In Cuba, the party may include a choreographed group dance, in which 16 couples waltz around the quinceañera, which is conducted by one of the main dancers, a boy of his choice, her boyfriend or friends of rights. The choreography often includes four or six dancers or escorts Escort called experts, who are allowed to dance around the quinceañera. They are usually inexperienced dancers whose function is to highlight the central couple. Are also allowed to wear tuxedos in different colors. Fifteenth birthday celebrations were very popular in Cuba until the late 70s. This practice partly entered Cuba via Spain, but the greatest influence was French. The wealthy families who could afford to rent expensive dining rooms in private clubs or hotels of four and five stars were the real precursors of Quinceañeras, which they called Quinces. These celebrations usually passed in the house of the girl or the more spacious house of a relative. Although this is a tradition that is still practiced today in Latin America and Hispanic communities in North America, we sometimes tend to focus more on the wishes of the quinceañera for example to travel the world
 Dominican Republic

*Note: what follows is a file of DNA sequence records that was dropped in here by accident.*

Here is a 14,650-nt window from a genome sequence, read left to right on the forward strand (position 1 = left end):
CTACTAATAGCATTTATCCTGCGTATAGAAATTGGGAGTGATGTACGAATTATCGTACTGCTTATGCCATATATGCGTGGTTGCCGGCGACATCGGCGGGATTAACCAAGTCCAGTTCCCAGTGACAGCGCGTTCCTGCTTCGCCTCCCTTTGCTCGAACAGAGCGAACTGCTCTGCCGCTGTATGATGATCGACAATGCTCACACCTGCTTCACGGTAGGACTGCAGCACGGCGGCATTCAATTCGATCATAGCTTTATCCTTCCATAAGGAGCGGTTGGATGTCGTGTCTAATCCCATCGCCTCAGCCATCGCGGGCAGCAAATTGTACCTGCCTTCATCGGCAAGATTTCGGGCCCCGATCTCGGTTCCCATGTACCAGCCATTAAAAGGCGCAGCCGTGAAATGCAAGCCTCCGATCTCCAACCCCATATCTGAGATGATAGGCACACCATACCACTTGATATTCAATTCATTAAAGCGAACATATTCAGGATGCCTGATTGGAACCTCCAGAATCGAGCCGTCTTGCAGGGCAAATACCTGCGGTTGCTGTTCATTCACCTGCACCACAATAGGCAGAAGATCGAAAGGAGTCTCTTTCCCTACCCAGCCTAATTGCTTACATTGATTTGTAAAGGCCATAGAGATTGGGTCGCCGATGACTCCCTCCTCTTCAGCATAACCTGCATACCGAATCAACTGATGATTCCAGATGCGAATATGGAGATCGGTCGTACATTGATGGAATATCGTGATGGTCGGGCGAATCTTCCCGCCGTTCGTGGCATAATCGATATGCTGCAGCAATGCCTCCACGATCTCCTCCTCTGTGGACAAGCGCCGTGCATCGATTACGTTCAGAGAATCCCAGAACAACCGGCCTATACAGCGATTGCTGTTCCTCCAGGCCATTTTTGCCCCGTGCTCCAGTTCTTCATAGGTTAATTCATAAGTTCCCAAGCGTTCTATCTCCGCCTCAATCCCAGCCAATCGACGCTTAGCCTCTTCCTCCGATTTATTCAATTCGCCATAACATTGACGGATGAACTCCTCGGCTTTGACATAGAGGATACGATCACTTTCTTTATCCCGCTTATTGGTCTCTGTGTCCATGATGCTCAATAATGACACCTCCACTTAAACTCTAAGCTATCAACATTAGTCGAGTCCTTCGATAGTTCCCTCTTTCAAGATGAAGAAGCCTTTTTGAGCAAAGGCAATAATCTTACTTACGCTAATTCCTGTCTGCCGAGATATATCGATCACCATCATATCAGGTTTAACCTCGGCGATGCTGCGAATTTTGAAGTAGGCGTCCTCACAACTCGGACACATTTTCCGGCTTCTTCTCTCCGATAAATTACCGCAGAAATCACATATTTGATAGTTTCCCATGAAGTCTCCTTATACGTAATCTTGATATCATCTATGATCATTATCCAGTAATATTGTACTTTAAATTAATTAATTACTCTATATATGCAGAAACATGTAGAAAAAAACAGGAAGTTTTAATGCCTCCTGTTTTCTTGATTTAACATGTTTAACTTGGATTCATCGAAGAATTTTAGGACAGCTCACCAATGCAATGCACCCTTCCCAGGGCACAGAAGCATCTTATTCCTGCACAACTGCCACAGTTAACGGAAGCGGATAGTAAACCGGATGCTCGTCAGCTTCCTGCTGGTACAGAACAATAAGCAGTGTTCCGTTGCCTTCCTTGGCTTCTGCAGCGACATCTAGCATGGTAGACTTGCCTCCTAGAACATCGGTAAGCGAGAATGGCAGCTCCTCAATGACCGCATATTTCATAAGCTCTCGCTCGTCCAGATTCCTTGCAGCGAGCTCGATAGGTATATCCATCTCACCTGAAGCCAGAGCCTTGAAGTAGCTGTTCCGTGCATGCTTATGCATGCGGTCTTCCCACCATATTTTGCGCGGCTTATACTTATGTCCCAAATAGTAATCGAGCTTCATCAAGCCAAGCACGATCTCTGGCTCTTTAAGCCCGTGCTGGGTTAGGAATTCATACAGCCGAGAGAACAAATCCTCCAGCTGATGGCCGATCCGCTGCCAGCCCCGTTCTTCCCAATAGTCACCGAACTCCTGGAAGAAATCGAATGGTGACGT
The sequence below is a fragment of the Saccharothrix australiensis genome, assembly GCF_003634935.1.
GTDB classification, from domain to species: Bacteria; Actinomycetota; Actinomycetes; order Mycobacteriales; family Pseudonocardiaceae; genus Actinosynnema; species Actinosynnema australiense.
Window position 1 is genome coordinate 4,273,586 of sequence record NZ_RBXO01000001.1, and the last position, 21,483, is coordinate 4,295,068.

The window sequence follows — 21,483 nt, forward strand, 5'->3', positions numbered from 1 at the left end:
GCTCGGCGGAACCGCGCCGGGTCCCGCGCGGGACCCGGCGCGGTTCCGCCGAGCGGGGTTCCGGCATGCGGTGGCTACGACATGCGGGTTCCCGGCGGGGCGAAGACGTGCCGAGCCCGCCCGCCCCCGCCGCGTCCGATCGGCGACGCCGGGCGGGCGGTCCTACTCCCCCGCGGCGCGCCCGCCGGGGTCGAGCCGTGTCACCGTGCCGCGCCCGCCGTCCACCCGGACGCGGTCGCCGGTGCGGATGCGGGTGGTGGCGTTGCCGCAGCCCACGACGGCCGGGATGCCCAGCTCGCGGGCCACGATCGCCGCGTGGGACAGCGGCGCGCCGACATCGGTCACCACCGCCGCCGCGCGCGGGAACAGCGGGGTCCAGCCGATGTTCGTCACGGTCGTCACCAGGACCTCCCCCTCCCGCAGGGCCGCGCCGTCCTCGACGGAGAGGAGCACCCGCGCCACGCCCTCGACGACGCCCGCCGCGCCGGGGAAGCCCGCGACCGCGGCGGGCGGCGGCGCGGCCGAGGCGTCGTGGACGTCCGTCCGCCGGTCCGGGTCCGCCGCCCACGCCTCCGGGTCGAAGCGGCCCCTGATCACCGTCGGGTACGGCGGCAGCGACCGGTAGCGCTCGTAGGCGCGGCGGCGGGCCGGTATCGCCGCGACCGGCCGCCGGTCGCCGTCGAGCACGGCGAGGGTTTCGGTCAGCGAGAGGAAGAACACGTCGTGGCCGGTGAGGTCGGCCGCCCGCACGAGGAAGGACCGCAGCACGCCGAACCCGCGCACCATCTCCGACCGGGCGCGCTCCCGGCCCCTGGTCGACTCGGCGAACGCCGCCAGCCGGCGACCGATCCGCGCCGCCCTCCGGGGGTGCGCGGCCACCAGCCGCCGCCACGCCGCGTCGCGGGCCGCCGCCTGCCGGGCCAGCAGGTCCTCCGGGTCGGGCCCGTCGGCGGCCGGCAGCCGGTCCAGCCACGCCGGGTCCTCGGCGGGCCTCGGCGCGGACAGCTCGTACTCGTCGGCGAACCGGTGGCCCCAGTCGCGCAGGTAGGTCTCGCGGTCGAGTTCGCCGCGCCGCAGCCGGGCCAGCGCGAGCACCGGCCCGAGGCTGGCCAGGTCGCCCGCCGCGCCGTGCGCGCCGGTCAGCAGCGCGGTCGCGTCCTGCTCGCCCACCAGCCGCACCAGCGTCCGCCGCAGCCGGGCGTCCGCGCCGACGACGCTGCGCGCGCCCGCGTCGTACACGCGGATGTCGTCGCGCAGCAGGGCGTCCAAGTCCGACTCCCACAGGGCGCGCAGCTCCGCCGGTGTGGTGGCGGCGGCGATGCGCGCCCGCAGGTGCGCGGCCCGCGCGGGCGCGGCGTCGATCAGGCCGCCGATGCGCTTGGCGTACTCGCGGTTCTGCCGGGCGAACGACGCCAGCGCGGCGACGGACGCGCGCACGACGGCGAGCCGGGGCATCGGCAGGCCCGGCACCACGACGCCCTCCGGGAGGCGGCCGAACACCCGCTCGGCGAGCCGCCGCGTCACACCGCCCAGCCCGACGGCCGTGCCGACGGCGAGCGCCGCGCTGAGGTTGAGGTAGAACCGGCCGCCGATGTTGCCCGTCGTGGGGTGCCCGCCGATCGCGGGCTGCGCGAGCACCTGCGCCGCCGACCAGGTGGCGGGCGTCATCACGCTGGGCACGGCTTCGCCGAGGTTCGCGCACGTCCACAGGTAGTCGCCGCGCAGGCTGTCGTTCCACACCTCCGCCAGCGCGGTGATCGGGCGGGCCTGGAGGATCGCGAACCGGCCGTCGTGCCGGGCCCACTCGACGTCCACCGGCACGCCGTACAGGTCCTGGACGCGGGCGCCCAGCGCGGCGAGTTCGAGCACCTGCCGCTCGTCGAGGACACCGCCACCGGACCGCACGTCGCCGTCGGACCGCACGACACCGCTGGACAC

In the Dominican Republic this celebration is very traditional and common. It begins with a Mass in the Catholic Church to receive the blessing of God and give thanks for another year of life. At the birthday party makes its entrance to the place of the party (usually an estate, a ballroom, a nightclub, hotel or home of the teenager) accompanied by 14 additional pairs, which together with the teenager's own are 15 pairs. Usually quinceañera wears a gauzy pastel (representation of innocence and elegance) and the other couples wear long dresses (ladies) and suits and ties (the young) which become bright, but never to overshadow the birthday suit who is the protagonist of the celebration. Almost immediately the quinceañera dances the waltz with her partner companion who usually waltz in the middle of the passes into the hands of his father to finish the waltz. It is customary for the quinceañera and couples escorts to perform several choreographed dances, which may include rhythms like merengue, pop, salsa, etc.. It is customary to serve a buffet and some drinks during the celebration of it. As the supply of souvenirs or memories to the guests, besides the traditional album in which firms invited to enter the celebration sign to record their presence at the party. One of the main attractions in the Dominican Republic is the traditional cake of fifteen years, which usually becomes a cake of immense size and beauty, as they get to use very colorful designs to decorate it. And which is cut shortly after the firm used by the teenager. Traditionally the participation of an artist or band in the celebration of the feast to bring it and give the musical touch.